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Alert: Hong Kong Free Trade Agreement

Forwarded on behalf of GATT Watchdog

Dear friends,

Below you will find a form letter prepared on behalf of GATT Watchdog and CAFCA which can be adapted and sent to Alliance and Labour MPs, party branches and officials, but also cross-posted on websites (with these introductory notes). With the Labour Party conference coming up in just over a week, and with the news that the government intends to pursue a free trade agreement with Hong Kong, we urge you to act quickly on this. We suggest you send by ordinary mail or email to MPs at Parliament Buildings, Wellington - (it's free!)

Please send us copies by separate email to or by mail to PO Box 1905, Christchurch.

Please repost this message and urge others to act.

GATT Watchdog

______________________________________________________________

(Your Name)

(Address)

(Date)

Dear

In 1997-98, public outrage led to the defeat of the proposed Multilateral Agreement on Investment (MAI) which would have given unprecedented powers to transnational corporations. Yet actions by this government threaten to achieve many similar aims piece by piece. This is despite both the Alliance coalition partner and the Greens, on which the government's existence depends, having campaigned strongly against such policies.

The few controls on foreign investment that remain are being weakened step by step. Major overseas takeovers continue. Fletcher Paper and Air New Zealand are just two since the Labour/Alliance government took power.

I am very concerned that there has been no action to strengthen the feeble controls that are still in place. There are no "national interest" criteria for the great bulk of foreign investment where no significant land or fishing quota is involved. We need to regain the ability to choose investment that suits us, and we need stronger 'good character' laws for foreign investors.

The trigger point for investments to require Overseas Investment Commission approval was raised from $10 million to $50 million by the outgoing National Government, and nothing has been done to reverse that.

In fact, the Singapore "Closer Economic Partnership" cements that in. It commits us to opening even further to foreign investment over the next few years, particularly in the services sector where important social services such as health and education will eventually be affected. On top of that it strips us of the ability to reinstate international capital controls.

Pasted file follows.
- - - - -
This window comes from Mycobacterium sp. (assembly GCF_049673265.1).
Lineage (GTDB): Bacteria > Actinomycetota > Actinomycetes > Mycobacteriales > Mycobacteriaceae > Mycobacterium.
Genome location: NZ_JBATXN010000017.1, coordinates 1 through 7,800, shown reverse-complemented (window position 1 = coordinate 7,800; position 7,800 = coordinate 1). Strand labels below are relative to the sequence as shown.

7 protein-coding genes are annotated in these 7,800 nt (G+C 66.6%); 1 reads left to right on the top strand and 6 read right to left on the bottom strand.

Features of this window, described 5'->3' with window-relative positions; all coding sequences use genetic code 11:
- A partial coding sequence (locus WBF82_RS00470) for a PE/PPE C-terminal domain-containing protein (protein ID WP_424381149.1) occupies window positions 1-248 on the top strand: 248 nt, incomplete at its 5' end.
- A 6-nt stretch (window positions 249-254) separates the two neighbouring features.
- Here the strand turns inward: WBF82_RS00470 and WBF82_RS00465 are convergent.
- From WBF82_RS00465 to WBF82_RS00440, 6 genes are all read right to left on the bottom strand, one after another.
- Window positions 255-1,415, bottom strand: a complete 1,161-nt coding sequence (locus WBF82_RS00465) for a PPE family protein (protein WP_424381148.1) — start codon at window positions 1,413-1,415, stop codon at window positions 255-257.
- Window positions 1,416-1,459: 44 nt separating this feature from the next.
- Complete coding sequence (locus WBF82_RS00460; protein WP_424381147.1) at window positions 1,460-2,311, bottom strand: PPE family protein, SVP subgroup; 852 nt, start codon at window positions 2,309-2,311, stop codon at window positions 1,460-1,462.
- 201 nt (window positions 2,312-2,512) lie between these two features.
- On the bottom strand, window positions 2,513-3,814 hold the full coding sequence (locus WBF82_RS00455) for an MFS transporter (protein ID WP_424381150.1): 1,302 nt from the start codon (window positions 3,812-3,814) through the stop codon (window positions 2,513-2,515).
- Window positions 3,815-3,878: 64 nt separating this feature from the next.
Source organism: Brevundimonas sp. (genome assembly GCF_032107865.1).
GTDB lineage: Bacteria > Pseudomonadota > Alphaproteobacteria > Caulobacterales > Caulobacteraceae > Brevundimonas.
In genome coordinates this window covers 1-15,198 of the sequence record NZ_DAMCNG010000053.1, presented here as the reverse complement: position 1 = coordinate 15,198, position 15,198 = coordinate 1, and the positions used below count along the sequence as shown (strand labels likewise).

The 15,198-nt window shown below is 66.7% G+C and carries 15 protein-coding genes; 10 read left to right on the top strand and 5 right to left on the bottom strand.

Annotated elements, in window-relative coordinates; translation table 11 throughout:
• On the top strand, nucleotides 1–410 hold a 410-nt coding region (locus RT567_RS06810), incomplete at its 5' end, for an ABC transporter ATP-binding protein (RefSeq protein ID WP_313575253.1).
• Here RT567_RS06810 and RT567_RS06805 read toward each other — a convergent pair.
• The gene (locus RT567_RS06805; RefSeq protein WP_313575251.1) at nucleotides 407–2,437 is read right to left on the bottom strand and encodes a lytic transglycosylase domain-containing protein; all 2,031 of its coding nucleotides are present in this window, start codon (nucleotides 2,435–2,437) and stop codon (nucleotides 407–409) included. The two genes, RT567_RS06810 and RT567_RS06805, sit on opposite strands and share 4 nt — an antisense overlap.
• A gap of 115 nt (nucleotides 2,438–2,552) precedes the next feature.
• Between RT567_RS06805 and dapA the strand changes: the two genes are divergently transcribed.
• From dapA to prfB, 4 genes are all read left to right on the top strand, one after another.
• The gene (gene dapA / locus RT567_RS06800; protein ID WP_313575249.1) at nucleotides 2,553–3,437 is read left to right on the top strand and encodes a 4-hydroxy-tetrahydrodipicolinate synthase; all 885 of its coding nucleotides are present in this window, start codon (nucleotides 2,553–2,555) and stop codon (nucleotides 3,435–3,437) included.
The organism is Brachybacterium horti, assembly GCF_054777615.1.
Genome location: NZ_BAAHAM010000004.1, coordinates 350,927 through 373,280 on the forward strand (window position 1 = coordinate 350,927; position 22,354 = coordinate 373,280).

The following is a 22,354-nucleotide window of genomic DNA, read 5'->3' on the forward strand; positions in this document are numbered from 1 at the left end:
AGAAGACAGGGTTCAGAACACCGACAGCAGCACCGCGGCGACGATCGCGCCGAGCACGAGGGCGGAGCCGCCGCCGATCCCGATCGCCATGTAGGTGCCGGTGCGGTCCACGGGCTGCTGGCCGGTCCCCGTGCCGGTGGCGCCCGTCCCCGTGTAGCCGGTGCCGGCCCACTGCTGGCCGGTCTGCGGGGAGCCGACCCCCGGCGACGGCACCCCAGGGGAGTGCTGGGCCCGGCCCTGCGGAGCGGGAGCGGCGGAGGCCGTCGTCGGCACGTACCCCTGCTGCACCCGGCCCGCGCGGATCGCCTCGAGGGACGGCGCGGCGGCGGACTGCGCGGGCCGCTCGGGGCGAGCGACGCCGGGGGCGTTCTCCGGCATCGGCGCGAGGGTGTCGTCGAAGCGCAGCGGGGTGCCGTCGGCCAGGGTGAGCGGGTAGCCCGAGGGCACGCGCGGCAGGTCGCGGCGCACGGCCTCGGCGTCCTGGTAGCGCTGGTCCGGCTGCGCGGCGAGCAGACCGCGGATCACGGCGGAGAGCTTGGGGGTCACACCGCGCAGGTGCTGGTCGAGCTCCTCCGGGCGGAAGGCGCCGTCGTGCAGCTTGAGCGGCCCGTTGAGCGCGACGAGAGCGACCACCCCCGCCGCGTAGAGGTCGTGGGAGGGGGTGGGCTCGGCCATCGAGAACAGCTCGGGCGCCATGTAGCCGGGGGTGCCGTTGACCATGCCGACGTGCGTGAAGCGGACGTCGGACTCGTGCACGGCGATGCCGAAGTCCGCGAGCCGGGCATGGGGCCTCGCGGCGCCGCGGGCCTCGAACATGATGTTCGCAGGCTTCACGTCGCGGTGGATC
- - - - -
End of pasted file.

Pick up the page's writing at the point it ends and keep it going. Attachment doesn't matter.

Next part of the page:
I am concerned that this is only the start. There are investment liberalisation agreements that were negotiated by the previous government with Chile and Argentina in 1999, which have MAI-like "expropriation" clauses that would allow investors to force the government to pay compensation, or even revoke laws, if environmental or social measures reduce their profitability. These need only Cabinet approval to go into effect. They have never been opened to public consultation or Parliamentary debate.

The government has announced negotiations with Hong Kong on a similar agreement to that with Singapore. It has committed itself to developing a wider version of the Singapore and CER agreements with the whole of South-East Asia, through negotiations headed by Bill Birch. It has talked about new free trade and investment agreements with Chile and the U.S.A. It supports opening more services to foreign investment through the General Agreement on Trade in Services (GATS) under the WTO, and there are proposals for other investment agreements there too.

I therefore strongly urge you to

· Oppose the Singapore agreement and any consequent legislation

· Gain an assurance that Cabinet will not approve the investment agreements with Chile and Argentina

· Oppose further work on the proposed agreements with Hong Kong and South-East Asia, and other similar agreements

· Support democratisation of the treaty approval process, including releasing drafts of proposed agreements during negotiations so the public can debate them properly.

· Work for a moratorium on further agreements and commitments under the WTO until an independent review has been made of the effects of previous agreements and the public have had an opportunity for a wide-ranging and informed debate on these issues.

The world's political climate has changed radically with the 1997 Asian financial crisis, the Seattle debacle and the numerous demonstrations, critical reports and studies that have followed. Though changes in domestic policies recognise the failure of previous approaches, New Zealand's international economic policies seem not to have taken any notice of the sea-change that has occurred.

Rather than continue to follow the previous government's international free market policies, which are completely at odds with the new government's opposition to free market policies at home, New Zealand needs to manage its economic relationship with the rest of the world. New Zealanders need to have a say in that.

Yours sincerely

Peace Movement Aotearoa the national networking peace group PO Box 9314, Wellington, Aotearoa / New Zealand. tel +64 4 382 8129, fax 382 8173, website Internet Peace Gateway


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